Figuratively, of course.  This monstrosity was made by pushing the regen all the way up and turning the delay time all the way down.  This is unique to analog delays due to how their feedback controls can be designed.  When the regen knob is perfectly set to 12:00, the echos are made to be exactly as loud as the signal that made them was.  This leaves a whole half of the knobs range usually unexplored.  With regen past 12:00 noon, you actually get a positive feedback loop with this pedal.  This just means that the echos are actually louder than the input signal itself, and each subsequent echo is louder than the last since it keeps feeding boosted signals back into itself.  Positive feedback is the same concept behind the ear piercing squeal you get if you hold a microphone too close to the speaker that it’s playing out of.  If done improperly, an effect like this can be dangerous to both equipment and ears, but I have years of experience making strange noises with electronics.  In the recording, I can be heard playing with the regen and delay knobs to control this beast.  Decreasing the regen brings the feedback loop back to reality and stops the vicious cycle while increasing the delay time makes it so that fewer repeats per second fly through the feedback loop, all of which allows me to control how wild the signal gets.  There’s also a cool pitch bending effect to the echos as I move the delay knob back and forth.

Digital:

As described above, the Boss PS2 Digital Pitch Shifter/Delay works on the same principle but in a different way.  Note that even though it does have pitch shifting capabilities, I am using only the digital delay part of this pedal in the recordings:

The differences are subtle, but noticeable to those with discerning ears.  The echos sound more “perfect”, but at the same time also sound thinner and less warm the the analog delay.  One of the big advantages of digital delay though, is that there is a much wider range of possible delay times.  Here’s the digital delay at it’s longest delay time setting:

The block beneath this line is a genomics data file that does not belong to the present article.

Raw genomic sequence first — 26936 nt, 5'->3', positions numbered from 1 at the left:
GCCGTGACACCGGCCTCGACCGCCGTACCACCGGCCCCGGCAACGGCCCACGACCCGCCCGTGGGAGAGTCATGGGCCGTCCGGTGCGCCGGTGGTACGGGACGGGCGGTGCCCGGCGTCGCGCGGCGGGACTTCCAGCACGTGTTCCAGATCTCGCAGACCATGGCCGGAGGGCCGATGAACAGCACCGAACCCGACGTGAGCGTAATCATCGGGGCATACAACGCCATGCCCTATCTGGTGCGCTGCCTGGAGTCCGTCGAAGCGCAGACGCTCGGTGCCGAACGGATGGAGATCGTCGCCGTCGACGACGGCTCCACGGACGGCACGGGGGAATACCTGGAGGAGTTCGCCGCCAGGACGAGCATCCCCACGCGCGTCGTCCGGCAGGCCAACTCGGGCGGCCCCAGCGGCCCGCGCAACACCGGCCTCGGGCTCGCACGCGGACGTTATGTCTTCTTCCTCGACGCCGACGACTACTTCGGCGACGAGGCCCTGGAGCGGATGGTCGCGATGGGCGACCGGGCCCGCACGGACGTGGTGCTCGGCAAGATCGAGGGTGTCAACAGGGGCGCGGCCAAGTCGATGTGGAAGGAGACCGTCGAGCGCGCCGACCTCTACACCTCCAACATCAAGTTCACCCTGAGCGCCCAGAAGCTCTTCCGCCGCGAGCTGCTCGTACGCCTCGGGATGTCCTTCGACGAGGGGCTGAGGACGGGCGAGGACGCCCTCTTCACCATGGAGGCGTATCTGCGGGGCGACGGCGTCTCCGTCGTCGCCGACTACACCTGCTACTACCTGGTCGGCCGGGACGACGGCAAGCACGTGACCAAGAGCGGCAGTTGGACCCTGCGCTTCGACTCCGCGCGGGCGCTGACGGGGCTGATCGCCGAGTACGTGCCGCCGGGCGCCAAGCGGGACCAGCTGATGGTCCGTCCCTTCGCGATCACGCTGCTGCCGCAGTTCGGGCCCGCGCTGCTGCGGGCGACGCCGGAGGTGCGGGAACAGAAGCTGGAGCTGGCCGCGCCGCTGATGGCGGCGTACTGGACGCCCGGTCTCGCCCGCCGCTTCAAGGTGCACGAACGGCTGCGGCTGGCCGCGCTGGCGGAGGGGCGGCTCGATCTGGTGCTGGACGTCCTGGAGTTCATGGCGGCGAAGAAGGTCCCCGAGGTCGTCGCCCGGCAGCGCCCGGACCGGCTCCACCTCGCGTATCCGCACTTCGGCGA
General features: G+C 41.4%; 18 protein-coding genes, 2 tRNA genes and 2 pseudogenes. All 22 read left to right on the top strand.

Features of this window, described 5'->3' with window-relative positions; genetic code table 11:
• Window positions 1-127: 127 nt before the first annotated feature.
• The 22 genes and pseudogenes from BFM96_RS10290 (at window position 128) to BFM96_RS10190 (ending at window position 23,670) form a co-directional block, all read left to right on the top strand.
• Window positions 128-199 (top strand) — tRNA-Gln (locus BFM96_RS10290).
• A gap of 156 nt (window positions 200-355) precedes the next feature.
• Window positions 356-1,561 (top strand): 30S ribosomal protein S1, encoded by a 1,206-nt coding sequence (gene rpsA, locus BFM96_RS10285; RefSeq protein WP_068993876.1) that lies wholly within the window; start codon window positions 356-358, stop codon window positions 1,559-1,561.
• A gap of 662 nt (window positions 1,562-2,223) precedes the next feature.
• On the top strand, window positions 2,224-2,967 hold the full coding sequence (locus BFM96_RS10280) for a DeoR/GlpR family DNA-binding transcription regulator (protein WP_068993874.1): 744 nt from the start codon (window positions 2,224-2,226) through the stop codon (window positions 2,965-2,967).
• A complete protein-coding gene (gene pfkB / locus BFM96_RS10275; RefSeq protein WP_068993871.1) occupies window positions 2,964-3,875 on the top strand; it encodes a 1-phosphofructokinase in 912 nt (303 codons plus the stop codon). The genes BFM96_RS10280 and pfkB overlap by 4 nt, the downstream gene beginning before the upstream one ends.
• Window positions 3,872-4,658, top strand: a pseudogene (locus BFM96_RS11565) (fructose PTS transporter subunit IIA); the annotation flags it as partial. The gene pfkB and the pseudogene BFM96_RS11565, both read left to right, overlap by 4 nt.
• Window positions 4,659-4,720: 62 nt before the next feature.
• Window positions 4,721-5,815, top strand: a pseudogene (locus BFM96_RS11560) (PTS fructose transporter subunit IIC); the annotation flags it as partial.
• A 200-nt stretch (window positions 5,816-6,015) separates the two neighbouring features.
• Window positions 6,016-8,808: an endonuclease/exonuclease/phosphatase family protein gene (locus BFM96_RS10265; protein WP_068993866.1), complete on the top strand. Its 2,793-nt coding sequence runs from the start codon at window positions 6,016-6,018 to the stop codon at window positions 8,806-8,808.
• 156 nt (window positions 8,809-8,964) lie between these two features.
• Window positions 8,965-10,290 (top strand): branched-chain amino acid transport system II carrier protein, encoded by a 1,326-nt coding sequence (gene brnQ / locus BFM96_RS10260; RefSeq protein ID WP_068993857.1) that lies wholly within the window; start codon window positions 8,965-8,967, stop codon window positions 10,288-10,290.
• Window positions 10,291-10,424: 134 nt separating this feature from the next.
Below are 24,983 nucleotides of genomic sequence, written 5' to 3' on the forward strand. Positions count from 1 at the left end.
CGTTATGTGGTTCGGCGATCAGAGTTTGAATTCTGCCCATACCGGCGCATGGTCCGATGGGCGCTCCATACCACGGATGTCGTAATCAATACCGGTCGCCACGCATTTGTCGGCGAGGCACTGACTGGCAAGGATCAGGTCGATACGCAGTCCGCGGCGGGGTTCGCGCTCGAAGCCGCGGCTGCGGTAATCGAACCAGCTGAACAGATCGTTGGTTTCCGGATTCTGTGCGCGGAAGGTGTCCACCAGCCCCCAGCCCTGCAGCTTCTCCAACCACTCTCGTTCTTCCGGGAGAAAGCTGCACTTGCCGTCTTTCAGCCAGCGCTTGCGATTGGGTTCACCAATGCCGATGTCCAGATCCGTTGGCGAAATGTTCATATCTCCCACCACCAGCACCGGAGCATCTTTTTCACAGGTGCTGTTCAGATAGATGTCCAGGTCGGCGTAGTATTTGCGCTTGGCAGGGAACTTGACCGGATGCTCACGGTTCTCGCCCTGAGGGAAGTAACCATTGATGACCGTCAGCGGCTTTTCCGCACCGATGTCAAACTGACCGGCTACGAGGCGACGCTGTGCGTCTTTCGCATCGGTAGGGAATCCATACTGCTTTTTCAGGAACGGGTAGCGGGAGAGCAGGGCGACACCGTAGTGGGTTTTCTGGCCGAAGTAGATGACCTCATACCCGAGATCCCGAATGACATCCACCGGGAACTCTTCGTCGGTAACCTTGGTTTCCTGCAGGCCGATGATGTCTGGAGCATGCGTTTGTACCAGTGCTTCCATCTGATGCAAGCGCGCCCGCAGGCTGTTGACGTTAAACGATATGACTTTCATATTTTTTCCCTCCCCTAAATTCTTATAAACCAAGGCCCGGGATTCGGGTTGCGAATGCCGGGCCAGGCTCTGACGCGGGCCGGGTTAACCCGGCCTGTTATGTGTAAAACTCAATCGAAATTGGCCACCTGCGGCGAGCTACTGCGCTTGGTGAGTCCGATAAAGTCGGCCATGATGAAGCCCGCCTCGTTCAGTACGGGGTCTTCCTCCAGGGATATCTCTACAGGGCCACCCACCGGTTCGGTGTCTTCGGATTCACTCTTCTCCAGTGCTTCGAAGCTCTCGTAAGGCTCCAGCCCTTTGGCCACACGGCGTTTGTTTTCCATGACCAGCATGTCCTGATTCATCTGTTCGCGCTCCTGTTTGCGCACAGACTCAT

Things really start to get interesting with you play with the two of them together:

The beginning is a side to side comparison of the analog and digital delays.  The first delay you hear is the analog which is fed into the digital delay.  When each plays individually, it’s pretty easy to hear the differences in quality.  The delay times are set so that the digital delay is repeating at a quarter note pulse and while the analog echos at a quarter note triplet pulse to the digital delay.  This creates a cool rhythmic pattern by playing a single note and adds an interesting set of layers to the passage.

Delay is definitely one of favorite effects as it imparts so much atmosphere and depth to the sound.  Though analog and digital both have their respective uses in different situations, I almost always prefer analog when I’m not using both together.  The natural warmth of analog cannot be beat by the cold, lifeless sound of digital to me.  I’ve always found having a deeper understanding of the inner workings of the equipment I’m using opens up a lot of possibilities for using these devices creatively and effectively and I hope I’ve granted some deeper insight into the wonderful world of delay here this evening.

The Gear Nerd

Nerd’s Guide To Restringing Your Guitar

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This is my Agile Septor Pro 727 and it’s long overdue for a new set of strings.  I’ve been playing for the better part of a decade so needless to say, I’ve done this before.  But have you?  Learning to restring your guitar yourself can save you tons of time and money considering the only other real option for getting new strings is to bring it in to a technician at your local music store who, while he or she may be a great guy or girl (they often are), will charge you an arm and a leg and make you wait all week  for a service you could do you yourself for only the cost of strings.  Being able to pull off a successful restringing is one of the most important tools any guitar nerd’s DIY skill set.  My goal here is to help you through the process step by step and share all the advice I can to make it the easiest, quickest and, most importantly, least painful process it can be.

What You’re Going To Need: